He connects this prediction about how all new technologies, including AI, will also pass on with a reflection on Africa as a place from which to understand technology.
And that is what Africa understands so well. Should Africa face forward? No. She understands that there will be man to preside over the funeral of these new innovations. She doesn’t need to face forward if she understand human agency. Africa is the forward that the rest of humanities must face.
We need this vision of/from Africa. It gets ahead of the ever returning hype cycle of new technologies. It imagines a position from which we escape the neverending discourse of disruptive innovation which limits our options before AI.
This paper uses frame analysis to examine recent high-profile values statements endorsing ethical design for artificial intelligence and machine learning (AI/ML). Guided by insights from values in design and the sociology of business ethics, we uncover the grounding assumptions and terms of debate that make some conversations about ethical design possible while forestalling alternative visions. Vision statements for ethical AI/ML co-opt the language of some critics, folding them into a limited, technologically deterministic, expert-driven view of what ethical AI/ML means and how it might work.
I get the feeling that various outfits (of experts) are trying to define what ethics in AI/ML is rather then engaging in a dialogue. There is a rush to be the expert on ethics. Perhaps we should imagine a different way of developing an ethical consensus.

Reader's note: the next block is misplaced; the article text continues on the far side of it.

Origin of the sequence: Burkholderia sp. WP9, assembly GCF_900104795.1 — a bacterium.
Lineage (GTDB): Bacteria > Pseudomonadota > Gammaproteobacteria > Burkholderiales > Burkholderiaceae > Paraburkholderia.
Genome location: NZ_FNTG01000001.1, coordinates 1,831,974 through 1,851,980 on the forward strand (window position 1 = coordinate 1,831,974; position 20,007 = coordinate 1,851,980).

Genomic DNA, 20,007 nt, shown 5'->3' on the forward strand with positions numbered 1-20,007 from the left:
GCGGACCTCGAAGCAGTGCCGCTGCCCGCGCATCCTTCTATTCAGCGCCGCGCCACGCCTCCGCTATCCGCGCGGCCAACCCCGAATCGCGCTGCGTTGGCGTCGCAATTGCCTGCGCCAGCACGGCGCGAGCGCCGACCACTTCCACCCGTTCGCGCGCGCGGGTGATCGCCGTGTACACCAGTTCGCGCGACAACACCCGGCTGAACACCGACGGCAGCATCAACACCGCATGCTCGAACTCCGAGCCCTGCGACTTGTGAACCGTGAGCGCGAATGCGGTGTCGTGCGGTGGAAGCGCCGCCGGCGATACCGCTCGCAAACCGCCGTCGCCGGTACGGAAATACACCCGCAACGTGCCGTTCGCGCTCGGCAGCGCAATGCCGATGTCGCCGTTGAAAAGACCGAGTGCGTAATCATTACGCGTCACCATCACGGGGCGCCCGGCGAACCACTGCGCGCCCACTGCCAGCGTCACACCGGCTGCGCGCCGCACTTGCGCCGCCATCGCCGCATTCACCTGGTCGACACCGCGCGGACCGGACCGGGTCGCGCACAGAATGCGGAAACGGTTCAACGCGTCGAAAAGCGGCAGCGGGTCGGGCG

For that matter, is there room for critical positions? What it would mean to call for a stop all research into AI/ML as unethical until proven otherwise? Is that even thinkable? Can we imagine another way that the discourse of ethics might play out?
Explainability – Can someone get an explanation as to how and why an AI made a decision that affects them? If people can get an explanation that they can understand then they can presumably take remedial action and hold someone or some organization accountable.
Transparency – Is an automated decision making process fully transparent so that it can be tested, studied and critiqued? Transparency is often seen as a higher bar for an AI to meet than explainability.
Responsibility – This is the old computer ethics question that focuses on who can be held responsible if a computer or AI harms someone. Who or what is held to account?
In all these cases there is a presumption of process both to determine transparency/responsibility and to then punish or correct for problems. Otherwise people will have no real recourse.
One of issues that interests me the most now is the history of this discussion. We tend to treat the ethics of AI as a new issue, but people have been thinking about how automation would affect people for some time. There have been textbooks for teaching Computer Ethics like that of Deborah G. Johnson since the 1980s. As part of research we did on how computer were presented in the news we found articles in the 1960s about how automation might put people out of work. They weren’t thinking of AI then, but the ethical and social effects that concerned people back then were similar. What few people discussed, however, was how automation affected different groups differently. Michele Landsberg wrote a prescient article on “Will Computer Replace the Working Girl?” in 1964 for the women’s section of The Globe and Mail that argued that is was women in the typing pools that were being put out of work. Likewise I suspect that some groups be more affected by AI than others and that we need to prepare for that.
Addressing the issue of how universities might prepare for the disruption of artificial intelligence is a good book, Robot-Proof: Higher Education in the Age of Artificial Intelligence by Joseph Aoun (MIT Press, 2017).